An Iranian naval missile mistakenly sinks its own ship in Hormuz and kills 19 sailors


The accident, which is unusually reported by the Iranian media, occurred during maneuvers by the Revolutionary Guard

A Iranian Revolutionary Guard missile has hit a ship of its own during maneuvers in the Gulf of Oman. The accident, which occurred this Sunday, has caused 19 deaths and fifteen wounded, among the seafarers, as reported by the Army in a statement shortly after the local media reported the event. Iran conducts frequent exercises in those waters at the entrance to the Persian Gulf, but it is unusual for it to spread such mishaps, giving an idea of its severity. Earlier this year, another Revolutionary Guard missile mistakenly shot down a Ukrainian passenger plane as it was taking off from Tehran airport.

“The Konarak ship was hit in the early hours of yesterday afternoon [Sunday] during naval exercises in the waters of Bandar-e Jask,” the state television website announced Monday. At that time, the Iranian state news agency, IRNA, reported that one sailor had died, 12 others had required hospitalization and three more only outpatient treatment, but “unofficial reports” cited by the BBC speak of “dozens of dead sailors” . Shortly afterwards, a statement on the Army website confirmed the death of 19 of the ship’s crew.

The Konarak, a Dutch-built ship in service since 1988 refurbished two years ago, is 47 meters long and usually carries a crew of 20 sailors, according to Iranian media. Local journalists have reported that the destroyer Jamaran was testing a new type of anti-ship missile and the Konarak was in charge of putting the targets in the water so that other ships would fire at them. Apparently, the accident occurred “after having displaced a target, without creating enough distance” with it.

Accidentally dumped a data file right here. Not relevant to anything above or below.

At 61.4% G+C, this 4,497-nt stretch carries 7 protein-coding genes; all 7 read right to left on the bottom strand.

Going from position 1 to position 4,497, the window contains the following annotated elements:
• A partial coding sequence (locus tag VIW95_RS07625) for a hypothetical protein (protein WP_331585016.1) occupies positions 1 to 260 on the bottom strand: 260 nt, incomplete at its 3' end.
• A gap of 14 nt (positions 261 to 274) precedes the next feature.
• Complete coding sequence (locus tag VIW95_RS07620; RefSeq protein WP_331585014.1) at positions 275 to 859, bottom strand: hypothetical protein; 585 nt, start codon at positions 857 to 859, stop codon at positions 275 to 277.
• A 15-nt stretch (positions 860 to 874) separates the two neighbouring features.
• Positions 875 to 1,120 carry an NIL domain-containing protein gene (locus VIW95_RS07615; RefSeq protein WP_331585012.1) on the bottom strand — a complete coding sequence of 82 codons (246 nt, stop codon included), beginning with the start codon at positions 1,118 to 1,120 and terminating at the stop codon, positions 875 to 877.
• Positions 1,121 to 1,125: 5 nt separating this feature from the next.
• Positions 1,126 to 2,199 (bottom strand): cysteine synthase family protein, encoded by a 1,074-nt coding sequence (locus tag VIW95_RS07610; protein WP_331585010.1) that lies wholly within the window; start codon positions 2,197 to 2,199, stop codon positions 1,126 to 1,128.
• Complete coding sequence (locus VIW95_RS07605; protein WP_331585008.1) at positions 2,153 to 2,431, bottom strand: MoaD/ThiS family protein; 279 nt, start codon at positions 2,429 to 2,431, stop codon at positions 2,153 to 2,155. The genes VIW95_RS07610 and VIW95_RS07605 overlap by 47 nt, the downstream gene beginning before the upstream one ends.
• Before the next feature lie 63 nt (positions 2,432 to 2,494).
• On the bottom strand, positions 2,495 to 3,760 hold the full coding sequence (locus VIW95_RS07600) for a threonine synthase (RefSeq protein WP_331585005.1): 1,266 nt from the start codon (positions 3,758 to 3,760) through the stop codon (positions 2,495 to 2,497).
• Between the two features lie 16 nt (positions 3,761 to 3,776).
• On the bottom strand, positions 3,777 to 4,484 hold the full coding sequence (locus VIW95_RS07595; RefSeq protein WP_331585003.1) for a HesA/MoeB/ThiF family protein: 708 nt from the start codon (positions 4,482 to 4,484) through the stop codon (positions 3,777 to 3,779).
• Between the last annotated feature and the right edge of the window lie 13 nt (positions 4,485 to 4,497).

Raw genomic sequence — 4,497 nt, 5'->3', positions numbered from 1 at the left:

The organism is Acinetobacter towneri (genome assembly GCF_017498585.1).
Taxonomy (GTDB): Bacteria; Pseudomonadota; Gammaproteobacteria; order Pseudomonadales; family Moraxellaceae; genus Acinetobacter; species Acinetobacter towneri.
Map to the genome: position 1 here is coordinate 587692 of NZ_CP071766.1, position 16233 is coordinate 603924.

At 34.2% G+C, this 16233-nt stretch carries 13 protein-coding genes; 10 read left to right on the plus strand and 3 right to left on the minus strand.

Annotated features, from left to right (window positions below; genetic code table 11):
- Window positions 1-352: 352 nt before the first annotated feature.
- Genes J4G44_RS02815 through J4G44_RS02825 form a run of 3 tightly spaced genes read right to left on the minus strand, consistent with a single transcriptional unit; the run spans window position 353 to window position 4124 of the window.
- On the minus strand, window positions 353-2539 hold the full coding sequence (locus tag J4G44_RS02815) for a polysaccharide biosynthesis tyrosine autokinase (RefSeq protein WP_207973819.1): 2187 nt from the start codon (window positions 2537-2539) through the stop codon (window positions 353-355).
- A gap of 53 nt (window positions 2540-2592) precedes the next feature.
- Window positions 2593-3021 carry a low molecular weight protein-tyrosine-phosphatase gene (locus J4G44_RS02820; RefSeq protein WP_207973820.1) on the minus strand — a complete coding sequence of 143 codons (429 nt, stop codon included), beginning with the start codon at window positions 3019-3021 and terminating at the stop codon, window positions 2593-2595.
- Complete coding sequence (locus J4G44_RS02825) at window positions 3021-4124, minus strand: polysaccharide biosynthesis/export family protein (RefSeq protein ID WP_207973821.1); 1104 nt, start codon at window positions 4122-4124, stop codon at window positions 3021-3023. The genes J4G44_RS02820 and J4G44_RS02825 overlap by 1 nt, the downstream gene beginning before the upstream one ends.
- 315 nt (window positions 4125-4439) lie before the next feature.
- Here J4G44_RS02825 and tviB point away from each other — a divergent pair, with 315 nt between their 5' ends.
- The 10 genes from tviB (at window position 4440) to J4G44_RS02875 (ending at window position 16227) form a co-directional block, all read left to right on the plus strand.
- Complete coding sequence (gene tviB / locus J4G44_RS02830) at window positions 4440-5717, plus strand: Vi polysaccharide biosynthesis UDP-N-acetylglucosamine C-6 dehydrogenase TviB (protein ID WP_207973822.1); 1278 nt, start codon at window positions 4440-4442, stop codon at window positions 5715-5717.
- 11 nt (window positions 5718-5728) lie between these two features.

Earlier this year, the official attempt to silence the responsibility of the Revolutionary Guard in the shooting down of the Ukrainian civilian plane reactivated anti-system protests. The Iranians, already quite suspicious of the regime, took to the streets in mourning for the 176 people who were on board. The crisis prompted President Hasan Rohani to request the formation of a special court to investigate him and a judicial spokesman announced the arrest of several people, but, as is usual in these cases, the matter has not been heard from again.

Iran often carries out maneuvers in the vicinity of the Strait of Hormuz, the pass that communicates with the Persian Gulf and through which a fifth of the oil that is commercialized in the world circulates. Their movements often collide with the presence of ships from the United States’ Fifth Fleet, which monitors the area from its base in Bahrain, an activity that the Islamic Republic questions. The tension between the two, who have not had diplomatic relations for four decades, has increased since the Trump Administration withdrew from the nuclear deal just now two years ago. In addition, they have recently again exchanged threats on the activities of their respective naval forces.


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